I have been reading Zakharia's Post-American World, and I'm struck by how generalized it is, although I suspect most of it comes as shocking news to many here. Todd's work sounds more in-depth.

by Mnemosyne on Sun Jan 11th, 2009 at 01:40:53 PM EST
Can you give a brief summary of Zakharia's thesis?

Most economists teach a theoretical framework that has been shown to be fundamentally useless. -- James K. Galbraith
by Migeru (migeru at eurotrib dot com) on Sun Jan 11th, 2009 at 02:56:53 PM EST
[ Parent ]
Zakaria looks at, as he says, not the  "decline of America, but rather about the rise of everyone else." How will the world be different when it's recognized that India and China are the major powers?

He says the time is coming when the US will no longer be the world's predominant power, militarily and especially economically (this was published nearly a year ago, so I'm guessing the writing took place around 2006-07). He cites the growth and accomplishments (high buildings, big things, lots of cell phones) occuring with rapid speed outside the U.S. and especially in Asia. Such changes will bring some problems, he says, but also many opportunities for all.

Overall, he's quite optimistic that peaceful economic growth will continue, that countries like India and China will remain relatively stable, and that the U.S. will remain A world power even when no longer THE world power.

It's a nice overview book (no footnotes, refs at the end), and I think it's aimed at the many millions of Americans who have no clue that there is anything out there beyond the national borders, the folks who would still chant "USA! USA!" He writes for Newsweek, which is not a magazine I've ever found particularly useful in finding out about the world, but more power to him for seeking to educate fellow cits about the larger world.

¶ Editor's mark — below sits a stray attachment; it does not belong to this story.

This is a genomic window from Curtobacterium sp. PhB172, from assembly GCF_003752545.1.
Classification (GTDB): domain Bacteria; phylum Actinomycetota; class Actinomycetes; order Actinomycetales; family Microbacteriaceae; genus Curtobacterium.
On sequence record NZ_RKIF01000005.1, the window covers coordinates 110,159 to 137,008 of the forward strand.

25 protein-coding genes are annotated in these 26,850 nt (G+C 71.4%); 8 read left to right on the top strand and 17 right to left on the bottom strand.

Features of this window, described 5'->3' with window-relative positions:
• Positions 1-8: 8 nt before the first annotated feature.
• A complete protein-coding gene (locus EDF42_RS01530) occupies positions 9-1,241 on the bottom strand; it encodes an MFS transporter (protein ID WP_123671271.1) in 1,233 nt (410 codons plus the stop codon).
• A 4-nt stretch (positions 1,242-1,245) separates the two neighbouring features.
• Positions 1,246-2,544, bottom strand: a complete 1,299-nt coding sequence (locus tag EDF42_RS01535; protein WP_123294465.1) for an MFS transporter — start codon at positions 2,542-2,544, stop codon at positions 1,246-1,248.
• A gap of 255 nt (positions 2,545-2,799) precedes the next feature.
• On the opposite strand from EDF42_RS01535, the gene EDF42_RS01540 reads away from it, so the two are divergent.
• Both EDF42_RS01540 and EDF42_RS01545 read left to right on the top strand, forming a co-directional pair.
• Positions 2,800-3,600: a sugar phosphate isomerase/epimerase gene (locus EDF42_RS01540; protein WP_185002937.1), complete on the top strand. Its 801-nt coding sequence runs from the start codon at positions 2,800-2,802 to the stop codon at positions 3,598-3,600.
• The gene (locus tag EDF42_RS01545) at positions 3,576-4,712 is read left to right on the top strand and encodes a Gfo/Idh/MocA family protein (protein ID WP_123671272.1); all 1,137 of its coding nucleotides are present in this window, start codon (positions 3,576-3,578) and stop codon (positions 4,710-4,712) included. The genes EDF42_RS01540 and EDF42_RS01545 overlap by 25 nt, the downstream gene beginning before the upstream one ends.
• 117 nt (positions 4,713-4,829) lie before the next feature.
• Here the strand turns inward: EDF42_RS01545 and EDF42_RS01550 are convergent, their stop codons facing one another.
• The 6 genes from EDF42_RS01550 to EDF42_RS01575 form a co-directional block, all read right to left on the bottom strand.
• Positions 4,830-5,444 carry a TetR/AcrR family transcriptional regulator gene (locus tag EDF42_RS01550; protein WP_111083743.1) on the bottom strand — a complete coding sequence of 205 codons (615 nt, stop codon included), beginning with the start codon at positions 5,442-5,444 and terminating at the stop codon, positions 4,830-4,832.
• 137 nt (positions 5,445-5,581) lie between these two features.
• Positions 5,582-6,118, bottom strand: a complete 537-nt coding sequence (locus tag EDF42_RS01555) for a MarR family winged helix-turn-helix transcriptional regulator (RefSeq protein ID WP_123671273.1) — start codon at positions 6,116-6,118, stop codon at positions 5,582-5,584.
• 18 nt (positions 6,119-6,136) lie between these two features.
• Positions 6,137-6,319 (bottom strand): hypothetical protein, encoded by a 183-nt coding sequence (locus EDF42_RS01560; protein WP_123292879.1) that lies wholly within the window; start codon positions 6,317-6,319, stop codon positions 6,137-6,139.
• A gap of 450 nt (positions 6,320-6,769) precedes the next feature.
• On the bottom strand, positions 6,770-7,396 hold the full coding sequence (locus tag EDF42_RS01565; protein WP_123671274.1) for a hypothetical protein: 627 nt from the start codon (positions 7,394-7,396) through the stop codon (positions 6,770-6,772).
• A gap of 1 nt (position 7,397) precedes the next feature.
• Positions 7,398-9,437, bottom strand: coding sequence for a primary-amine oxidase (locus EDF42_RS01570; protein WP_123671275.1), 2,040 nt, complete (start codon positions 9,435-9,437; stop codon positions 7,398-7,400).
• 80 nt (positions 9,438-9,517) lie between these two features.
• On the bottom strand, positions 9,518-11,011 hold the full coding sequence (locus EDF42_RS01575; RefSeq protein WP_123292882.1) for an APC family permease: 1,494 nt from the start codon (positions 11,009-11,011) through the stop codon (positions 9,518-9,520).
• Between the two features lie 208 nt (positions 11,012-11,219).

I've been reading it in bits and pieces for several months, not quite sure whether to be amused or alarmed by the dichotomy I see developing between his rather sunny optimism and the growing financial and political black clouds obscuring the immediate horizon. I hope he's right, that it will all work out, and probably his time frame is longer than mine.

by Mnemosyne on Sun Jan 11th, 2009 at 09:27:02 PM EST
[ Parent ]
I thought part of the argument was that during the "dark ages" when there was more labor than needed, the elites could easily keep the poor under control. And that the plague reduced the population in Europe to the point where labor scarcity gave some economic power to the masses, leading to the Enlightenment.

If that's the model, then it would seem that there's no chance that the elite will voluntarily change their ways. The question is whether, with today's "everybody has a mortgage or pays rent" arrangement, and with an excess population that provides more labor than is needed, we are really very far from the dark ages.

My question is, what if you wake up one morning and realize that you are living in the dark ages? What do you do? What would you do as a peasant in the 12th century?

by asdf on Sun Jan 11th, 2009 at 03:31:46 PM EST
This comment deserves to be a diary, IMO.
by Metatone (metatone [a|t] gmail (dot) com) on Sun Jan 11th, 2009 at 04:15:33 PM EST
[ Parent ]